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Don't Worry About Young Deer, Ridgefield Police Say

Unless obviously ill, injured, or in danger, fawns should never be touched or moved from their hiding spots, say wildlife experts.
Unless obviously ill, injured, or in danger, fawns should never be touched or moved from their hiding spots, say wildlife experts. Photo Credit: aces.edu

RIDGEFIELD, Conn. – Baby deer found lying in the grass may appear to be left all alone to fend for themselves, but Ridgefield authorities are reminding residents this is rarely the case.

Fawns are frequently hidden and left alone for hours while their mothers forage for food. During the long periods left alone, newborn fawns instinctively freeze and will lay motionless when approached.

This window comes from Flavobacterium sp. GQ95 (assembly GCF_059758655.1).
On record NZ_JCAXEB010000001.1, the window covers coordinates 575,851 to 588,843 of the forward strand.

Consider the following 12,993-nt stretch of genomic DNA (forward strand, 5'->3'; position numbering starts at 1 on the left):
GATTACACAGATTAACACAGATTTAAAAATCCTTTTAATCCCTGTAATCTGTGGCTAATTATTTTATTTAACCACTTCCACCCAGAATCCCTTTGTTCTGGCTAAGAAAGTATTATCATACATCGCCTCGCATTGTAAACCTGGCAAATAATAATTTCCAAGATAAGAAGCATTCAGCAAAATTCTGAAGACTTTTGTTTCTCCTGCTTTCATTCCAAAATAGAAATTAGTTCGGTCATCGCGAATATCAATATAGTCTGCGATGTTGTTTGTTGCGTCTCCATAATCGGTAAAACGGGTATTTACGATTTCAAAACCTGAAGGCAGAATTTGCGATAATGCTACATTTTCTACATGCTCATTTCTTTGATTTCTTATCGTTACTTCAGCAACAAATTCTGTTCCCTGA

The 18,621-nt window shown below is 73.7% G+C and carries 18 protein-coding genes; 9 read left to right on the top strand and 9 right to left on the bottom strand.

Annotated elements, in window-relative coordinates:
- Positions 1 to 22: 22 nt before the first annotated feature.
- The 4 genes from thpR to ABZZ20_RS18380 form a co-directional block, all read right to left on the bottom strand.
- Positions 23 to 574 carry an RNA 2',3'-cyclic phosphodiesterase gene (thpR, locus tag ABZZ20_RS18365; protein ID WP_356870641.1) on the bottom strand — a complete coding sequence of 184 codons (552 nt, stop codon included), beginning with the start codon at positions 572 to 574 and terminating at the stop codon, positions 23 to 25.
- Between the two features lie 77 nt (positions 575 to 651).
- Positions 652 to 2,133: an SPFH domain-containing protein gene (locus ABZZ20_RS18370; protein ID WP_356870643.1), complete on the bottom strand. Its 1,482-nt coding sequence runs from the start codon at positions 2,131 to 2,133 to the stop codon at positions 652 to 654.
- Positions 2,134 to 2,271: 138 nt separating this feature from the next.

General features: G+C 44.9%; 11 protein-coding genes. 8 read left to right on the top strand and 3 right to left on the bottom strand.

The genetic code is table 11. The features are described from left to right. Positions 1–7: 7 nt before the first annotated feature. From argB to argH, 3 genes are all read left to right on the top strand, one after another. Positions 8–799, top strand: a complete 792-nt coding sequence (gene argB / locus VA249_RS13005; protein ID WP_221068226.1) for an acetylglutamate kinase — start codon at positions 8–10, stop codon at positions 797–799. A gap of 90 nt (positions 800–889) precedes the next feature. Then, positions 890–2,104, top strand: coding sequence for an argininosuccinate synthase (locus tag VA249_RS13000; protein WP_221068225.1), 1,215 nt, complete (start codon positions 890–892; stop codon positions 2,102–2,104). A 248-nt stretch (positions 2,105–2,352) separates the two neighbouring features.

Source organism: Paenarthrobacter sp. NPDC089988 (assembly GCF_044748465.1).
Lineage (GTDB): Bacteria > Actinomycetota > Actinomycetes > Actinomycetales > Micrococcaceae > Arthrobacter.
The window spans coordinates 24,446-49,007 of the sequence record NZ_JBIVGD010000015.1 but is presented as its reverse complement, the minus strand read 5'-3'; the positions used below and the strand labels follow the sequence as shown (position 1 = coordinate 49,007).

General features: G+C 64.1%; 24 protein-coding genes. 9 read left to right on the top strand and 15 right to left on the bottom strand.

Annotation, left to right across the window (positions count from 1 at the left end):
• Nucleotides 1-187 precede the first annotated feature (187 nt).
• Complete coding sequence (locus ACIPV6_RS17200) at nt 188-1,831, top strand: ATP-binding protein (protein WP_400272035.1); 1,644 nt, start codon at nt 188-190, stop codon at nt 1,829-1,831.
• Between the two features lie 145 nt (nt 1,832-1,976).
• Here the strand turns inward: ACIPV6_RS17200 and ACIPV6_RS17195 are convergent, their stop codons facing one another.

CT DEEP advises residents to leave unattended fawns alone for 48 hours to determine whether the mother is returning for feedings.

A truly orphaned fawn may show signs of distress by walking around aimlessly and calling out for several hours, officials said.

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